The mechanism is different. The new deal uses timber prices to trigger trade barriers. When American prices are greater than $355US per thousand board feet, Canadian companies would have free access to U.S. markets. Once they fall below that, the border would start to close.
Canadian companies would have a choice under the deal. Companies in a region can agree to accept a quota on exports and pay smaller export charges. Or they can agree to pay higher export charges and ship without a quota.
The export charges would be collected by Ottawa and probably shared with the provincial governments.
The idea from the U.S. perspective is simple. Canadian companies will have to build the cost of the export duties into the price of the wood they send across the border. That will let U.S. producers keep their prices higher. The U.S. National Association of Homebuilders is forecasting that lumber prices could be about $315 by the time the deal is in effect. That would mean export duties of 15 per cent - more than the companies are paying now.
That’s not even the worst part of the proposed agreement.
The whole point of this exercise was certainty. B.C.’s forest industry depends on the U.S. market. Companies’ willingness to invest here is reduced when they must factor in the chance that the door to the major market could be closed with little warning.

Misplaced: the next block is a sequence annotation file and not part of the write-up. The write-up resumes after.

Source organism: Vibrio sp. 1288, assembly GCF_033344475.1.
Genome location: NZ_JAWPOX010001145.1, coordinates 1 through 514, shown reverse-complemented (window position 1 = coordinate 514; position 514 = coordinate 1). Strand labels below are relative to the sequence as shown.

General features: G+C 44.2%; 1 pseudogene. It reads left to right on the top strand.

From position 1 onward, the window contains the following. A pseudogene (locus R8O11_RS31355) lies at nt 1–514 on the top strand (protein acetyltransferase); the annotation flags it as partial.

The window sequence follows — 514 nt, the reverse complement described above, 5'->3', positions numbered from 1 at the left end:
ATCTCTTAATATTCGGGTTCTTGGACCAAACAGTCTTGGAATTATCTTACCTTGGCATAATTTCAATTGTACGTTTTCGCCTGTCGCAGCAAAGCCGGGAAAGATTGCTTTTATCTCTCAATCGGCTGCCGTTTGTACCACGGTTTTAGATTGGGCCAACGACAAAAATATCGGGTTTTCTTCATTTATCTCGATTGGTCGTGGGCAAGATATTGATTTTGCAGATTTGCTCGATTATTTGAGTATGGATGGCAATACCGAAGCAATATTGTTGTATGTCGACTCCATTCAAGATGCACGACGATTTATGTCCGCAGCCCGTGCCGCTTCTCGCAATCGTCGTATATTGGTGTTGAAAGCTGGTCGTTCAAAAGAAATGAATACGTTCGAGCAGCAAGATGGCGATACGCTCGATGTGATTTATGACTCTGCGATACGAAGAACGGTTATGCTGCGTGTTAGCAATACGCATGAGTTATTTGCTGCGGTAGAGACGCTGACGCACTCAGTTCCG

Instead of certainty, the deal offers a stopgap. It’s officially for seven years, but either side can opt and out and kill the deal in as little as three years. The industry - and governments - have no certainty.
No worries, says Emerson. It’s a U.S.-Canada deal and neither government is likely to pull out.
He can’t be serious. If the clause wasn’t likely to be used, the U.S. side wouldn’t be insisting that it be included. The American timber companies are a powerful political lobby. The agreement will be threatened the first moment they have the chance.
And why not? Their tactics over the last four years have worked extremely well, keeping Canadian lumber out, prices high and producing a $500-million windfall.
The deal is already under attack. The B.C. government and the province’s industry have sent a joint letter saying the agreement is unacceptable. They want, among other things, a slightly longer term. Companies can kill the agreement by refusing to drop their lawsuits over the current duties.
But Emerson signed an agreement on behalf of Canada. The industry has to worry about his future attitude. And in any case, the U.S. negotiators can now just keep insisting Canada honour the commitment already made.
Ottawa has fumbled, badly.
Footnote: The bad deal is especially surprising because Canada seemed to be making steady progress in its legal efforts to fight the duties under NAFTA and through the World Trade Organization. The dispute was always most likely to be settled through negotiation, but legal victories increase Canada’s bargaining position steadily had forced the U.S. to lower duties.